‘Big Hit’ hits big

Sony pic sends 'Angels' earthbound

HOLLYWOOD — Surpassing even studio expectations, Sony’s modestly-budgeted actioner “The Big Hit” shot to the top of the weekend box office chart with a surprisingly robust $11 million, according to studio estimates.

The pic performed well in traditional urban action houses, suburban multiplexes and even some upscale sites, according to Sony Pictures Releasing president Jeff Blake, who credited the drawing power of rising star Mark Wahlberg and the stylish direction of Hong Kong’s Che-Kirk Wong.

Blake noted that in a year dominated by female-driven pics, “The Big Hit” was the first action film targeted purely at young men to top the box office.

Of course, films appealing to the testosterone set tend to fade quickly, as foretold by “Hit’s” modest 9% increase Saturday over Friday. Still, with a production budget of only $13 million, the pic appears on track to make a sizable profit.

It’s the third time this year Sony has managed to hit the bull’s eye with an inexpensive niche pic: “Wild Things” and “Spice World” both earned nearly $30 million domestically and are well-positioned to enjoy healthy post-theatrical lives.

“The Big Hit’s” debut brought Warner Bros.’ “City of Angels” slightly earthward to second place. Down a modest 27%, the Nicolas Cage-Meg Ryan starrer grossed a still-lofty $9 million, bringing its cume to $46.6 million.

Last week’s No. 2 pic, Twentieth Century Fox’s romancer “The Object of My Affection” tumbled 49% to $5 million, tying for third place with “Titanic.”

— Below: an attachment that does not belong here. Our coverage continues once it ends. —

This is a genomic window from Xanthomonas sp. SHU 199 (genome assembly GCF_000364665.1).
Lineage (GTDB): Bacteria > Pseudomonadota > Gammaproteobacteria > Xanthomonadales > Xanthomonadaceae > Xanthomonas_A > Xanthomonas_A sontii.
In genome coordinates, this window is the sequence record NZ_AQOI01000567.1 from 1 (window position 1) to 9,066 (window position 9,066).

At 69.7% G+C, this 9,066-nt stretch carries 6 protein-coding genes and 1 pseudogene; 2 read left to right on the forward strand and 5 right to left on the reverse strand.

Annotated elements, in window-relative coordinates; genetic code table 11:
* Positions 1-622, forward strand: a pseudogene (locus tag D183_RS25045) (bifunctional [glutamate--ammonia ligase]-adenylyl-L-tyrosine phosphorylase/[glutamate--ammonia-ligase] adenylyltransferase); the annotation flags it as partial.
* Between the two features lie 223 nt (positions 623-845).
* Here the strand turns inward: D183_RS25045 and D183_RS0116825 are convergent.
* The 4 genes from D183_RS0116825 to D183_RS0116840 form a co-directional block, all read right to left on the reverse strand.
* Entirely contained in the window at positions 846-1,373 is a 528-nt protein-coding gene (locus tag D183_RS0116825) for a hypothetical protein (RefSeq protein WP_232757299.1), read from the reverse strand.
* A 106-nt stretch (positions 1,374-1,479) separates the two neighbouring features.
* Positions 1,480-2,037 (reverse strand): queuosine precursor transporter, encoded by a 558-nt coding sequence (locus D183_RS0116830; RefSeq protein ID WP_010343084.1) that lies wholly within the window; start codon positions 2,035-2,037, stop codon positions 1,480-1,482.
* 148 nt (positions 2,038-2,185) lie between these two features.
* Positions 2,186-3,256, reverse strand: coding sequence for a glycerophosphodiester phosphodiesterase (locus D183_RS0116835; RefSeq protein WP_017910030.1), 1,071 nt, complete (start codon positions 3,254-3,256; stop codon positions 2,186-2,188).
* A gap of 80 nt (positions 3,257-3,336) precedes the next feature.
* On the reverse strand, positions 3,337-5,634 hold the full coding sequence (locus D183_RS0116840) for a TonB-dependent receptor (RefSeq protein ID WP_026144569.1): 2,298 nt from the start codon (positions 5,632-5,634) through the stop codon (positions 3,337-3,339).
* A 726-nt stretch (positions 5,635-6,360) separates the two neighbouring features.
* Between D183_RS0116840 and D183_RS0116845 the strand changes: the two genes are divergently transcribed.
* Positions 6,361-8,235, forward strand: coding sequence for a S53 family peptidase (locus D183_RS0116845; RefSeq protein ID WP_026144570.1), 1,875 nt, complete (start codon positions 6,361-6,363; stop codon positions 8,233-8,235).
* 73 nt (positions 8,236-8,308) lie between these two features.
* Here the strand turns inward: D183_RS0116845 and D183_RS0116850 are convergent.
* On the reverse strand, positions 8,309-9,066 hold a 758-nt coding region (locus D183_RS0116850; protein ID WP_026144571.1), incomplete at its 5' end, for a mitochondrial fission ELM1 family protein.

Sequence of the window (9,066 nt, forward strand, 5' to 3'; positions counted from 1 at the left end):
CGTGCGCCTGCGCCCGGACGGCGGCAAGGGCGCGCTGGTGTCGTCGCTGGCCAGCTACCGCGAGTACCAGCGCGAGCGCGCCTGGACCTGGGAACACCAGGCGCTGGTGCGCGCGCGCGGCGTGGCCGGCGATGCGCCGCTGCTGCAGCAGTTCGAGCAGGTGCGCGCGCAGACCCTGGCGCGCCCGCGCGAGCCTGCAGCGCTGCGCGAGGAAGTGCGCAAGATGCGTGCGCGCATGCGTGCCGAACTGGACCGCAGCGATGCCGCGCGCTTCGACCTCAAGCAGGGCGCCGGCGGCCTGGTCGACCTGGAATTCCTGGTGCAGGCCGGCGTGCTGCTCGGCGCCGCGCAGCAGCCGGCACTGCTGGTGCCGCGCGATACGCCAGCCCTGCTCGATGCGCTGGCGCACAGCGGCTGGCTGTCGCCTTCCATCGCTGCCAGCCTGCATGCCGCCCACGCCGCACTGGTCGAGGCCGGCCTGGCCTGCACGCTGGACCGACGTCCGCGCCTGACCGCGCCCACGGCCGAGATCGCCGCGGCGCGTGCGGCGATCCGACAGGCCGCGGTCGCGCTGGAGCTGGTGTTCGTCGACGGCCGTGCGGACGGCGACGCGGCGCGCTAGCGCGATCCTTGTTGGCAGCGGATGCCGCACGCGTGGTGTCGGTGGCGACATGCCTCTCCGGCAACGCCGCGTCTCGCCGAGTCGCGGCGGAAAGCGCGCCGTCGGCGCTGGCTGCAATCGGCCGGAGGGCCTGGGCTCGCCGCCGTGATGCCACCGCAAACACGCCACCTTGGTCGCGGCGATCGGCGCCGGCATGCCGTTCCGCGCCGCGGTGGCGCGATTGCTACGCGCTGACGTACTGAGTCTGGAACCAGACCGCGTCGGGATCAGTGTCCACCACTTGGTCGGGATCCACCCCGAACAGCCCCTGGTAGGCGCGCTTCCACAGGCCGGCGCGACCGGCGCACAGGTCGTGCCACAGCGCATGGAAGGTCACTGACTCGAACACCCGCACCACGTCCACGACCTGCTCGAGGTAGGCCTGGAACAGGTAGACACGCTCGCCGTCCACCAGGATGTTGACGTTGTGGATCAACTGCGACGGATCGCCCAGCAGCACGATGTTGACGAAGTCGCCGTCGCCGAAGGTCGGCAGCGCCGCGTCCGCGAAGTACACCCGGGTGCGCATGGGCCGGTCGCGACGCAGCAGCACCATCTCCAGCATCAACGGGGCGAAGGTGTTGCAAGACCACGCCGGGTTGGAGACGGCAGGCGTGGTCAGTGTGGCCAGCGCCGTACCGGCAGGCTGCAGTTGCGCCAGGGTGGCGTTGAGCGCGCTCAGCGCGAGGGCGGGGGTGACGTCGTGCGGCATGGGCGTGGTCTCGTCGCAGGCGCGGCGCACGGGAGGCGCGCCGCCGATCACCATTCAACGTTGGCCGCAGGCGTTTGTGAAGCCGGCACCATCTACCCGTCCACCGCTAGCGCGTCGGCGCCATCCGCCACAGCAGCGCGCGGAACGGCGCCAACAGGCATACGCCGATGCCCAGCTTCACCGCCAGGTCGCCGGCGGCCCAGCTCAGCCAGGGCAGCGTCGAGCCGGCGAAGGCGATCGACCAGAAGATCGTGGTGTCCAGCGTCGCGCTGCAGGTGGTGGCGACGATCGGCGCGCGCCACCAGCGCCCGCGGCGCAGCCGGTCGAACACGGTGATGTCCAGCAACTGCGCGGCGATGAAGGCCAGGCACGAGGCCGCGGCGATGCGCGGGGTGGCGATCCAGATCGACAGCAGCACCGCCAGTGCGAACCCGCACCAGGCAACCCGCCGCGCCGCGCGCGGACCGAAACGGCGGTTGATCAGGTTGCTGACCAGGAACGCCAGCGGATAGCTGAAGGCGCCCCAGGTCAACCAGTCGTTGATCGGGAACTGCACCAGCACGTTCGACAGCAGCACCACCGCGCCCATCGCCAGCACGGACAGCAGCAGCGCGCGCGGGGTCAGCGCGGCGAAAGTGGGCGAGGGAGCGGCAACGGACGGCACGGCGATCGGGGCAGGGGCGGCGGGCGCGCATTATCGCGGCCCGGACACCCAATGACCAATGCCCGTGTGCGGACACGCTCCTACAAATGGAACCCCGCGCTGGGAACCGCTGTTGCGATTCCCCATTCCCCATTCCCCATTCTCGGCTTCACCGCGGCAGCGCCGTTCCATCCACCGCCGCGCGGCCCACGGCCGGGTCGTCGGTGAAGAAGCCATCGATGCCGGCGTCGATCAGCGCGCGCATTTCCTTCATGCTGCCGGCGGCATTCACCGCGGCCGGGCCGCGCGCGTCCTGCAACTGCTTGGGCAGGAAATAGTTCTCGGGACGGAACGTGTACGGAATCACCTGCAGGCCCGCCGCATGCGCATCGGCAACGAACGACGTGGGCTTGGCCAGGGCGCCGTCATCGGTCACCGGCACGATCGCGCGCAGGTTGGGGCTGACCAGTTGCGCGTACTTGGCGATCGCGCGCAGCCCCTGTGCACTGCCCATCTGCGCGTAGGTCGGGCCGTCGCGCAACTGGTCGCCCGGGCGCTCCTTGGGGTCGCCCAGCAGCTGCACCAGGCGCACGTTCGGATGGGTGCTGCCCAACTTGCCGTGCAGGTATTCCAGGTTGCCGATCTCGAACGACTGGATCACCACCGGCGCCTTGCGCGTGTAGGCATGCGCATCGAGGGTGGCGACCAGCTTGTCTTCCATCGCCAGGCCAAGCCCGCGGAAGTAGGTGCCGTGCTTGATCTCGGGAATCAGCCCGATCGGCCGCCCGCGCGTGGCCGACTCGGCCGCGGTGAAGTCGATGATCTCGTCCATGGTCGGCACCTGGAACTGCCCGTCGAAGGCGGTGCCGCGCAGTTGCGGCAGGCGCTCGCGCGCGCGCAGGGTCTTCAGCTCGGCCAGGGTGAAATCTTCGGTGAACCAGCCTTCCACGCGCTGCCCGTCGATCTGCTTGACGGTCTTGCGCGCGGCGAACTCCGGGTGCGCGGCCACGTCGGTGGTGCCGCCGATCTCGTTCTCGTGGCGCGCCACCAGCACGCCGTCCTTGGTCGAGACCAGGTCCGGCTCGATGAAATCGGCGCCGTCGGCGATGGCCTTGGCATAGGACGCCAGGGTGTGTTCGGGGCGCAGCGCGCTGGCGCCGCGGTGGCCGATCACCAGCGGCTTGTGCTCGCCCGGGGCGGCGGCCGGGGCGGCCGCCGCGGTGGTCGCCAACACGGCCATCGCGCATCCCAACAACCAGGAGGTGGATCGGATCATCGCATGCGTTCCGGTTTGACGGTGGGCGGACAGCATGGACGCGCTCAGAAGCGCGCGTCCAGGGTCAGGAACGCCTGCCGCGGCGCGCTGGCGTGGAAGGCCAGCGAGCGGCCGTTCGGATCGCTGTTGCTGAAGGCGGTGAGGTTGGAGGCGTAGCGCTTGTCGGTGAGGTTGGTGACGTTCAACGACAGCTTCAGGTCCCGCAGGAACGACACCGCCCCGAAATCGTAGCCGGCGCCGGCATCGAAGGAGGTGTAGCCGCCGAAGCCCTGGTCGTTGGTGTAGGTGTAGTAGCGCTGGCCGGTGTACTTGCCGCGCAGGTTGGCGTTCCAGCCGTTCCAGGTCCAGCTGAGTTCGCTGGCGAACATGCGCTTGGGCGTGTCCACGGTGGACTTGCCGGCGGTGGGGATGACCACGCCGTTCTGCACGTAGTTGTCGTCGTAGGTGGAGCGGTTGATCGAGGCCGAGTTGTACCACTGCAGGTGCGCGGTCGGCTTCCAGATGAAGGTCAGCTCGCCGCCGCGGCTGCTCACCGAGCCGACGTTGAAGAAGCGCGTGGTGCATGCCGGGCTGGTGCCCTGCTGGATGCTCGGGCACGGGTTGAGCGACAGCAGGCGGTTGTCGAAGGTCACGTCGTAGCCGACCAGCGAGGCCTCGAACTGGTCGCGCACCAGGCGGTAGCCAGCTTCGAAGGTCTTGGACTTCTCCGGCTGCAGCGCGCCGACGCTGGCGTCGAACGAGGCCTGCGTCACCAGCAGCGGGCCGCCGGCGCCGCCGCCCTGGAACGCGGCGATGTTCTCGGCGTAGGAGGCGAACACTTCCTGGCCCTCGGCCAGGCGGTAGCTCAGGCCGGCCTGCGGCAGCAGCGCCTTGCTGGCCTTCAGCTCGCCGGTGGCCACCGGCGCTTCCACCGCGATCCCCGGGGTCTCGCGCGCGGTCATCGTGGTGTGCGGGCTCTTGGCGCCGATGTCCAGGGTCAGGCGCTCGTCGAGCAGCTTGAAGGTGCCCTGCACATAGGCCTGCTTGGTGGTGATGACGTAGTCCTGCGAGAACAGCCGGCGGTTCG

Miramax/Dimension’s relaunch of “Scream 2” scared up just $1.8 million, considerably less than was anticipated based on promising pre-release tracking. Still, the re-issue, which was widely seen as an attempt to push the pic’s domestic cume over $100 million, will succeed on that level: The chiller sequel has now reached $98.1 million.

Meanwhile, the Village Road Show’s “Tarzan and the Lost City” opened with a thud: The Warner Bros.-distributed jungle adventure grossed just $1 million in 1,412 locations, for an unpropitious $708 per screen average.

The overall box office, which appears to have hit the pre-summer doldrums, took a substantial drop from the previous frame. The total for films grossing $500,000 or more was estimated at about $57 million, down 22% from last weekend and 4% from a year ago at this time.

Among limited entries, the Intermedia-Mirage-Miramax-Paramount co-production “Sliding Doors” opened to $820,000 in 117 subway stops, or a crowded $7,009 per station.

The Gwyneth Paltrow-starrer, which examines two possible paths a woman’s life could take — and the two men she could end up with — proved more appealing to the date-night crowd than the inverse equation in Fox Searchlight’s “Two Girls and a Guy.” The Robert Downey Jr.-Heather Graham starrer scored just $636,000 in 316 residences, for a limp $2,112 per screen average.

Sony’s surfing drama “In God’s Hands” crested at $500,000 on 109 beaches for a $4,587 per screen average. The pic, which was aided by a release limited to the surfer-heavy markets of Hawaii, San Diego and L.A., performed in inverse proportion to each theater’s distance from the ocean, according to Blake.

Example: In Irvine, Calif., “Hands” racked up $22,000 whereas in the Inland Empire’s town of Ontario it grossed just $8,000.

Miramax’s “The Truce” bowed to a peaceful $23,000 in five theaters. That gave the John Turturro-helmed pic, which Miramax acquired last summer, an inauspicious $4,600 average.

Among holdovers, DreamWorks’ talking-parrot pic “Paulie” fared best, dropping just 20% to a projected $2.5 million.

Want to read more articles like this one? SUBSCRIBE TO VARIETY TODAY.
Post A Comment 0

Leave a Reply

No Comments

Comments are moderated. They may be edited for clarity and reprinting in whole or in part in Variety publications.

Fill in your details below or click an icon to log in:

WordPress.com Logo

You are commenting using your WordPress.com account. Log Out / Change )

Twitter picture

You are commenting using your Twitter account. Log Out / Change )

Facebook photo

You are commenting using your Facebook account. Log Out / Change )

Google+ photo

You are commenting using your Google+ account. Log Out / Change )

Connecting to %s

More Film News from Variety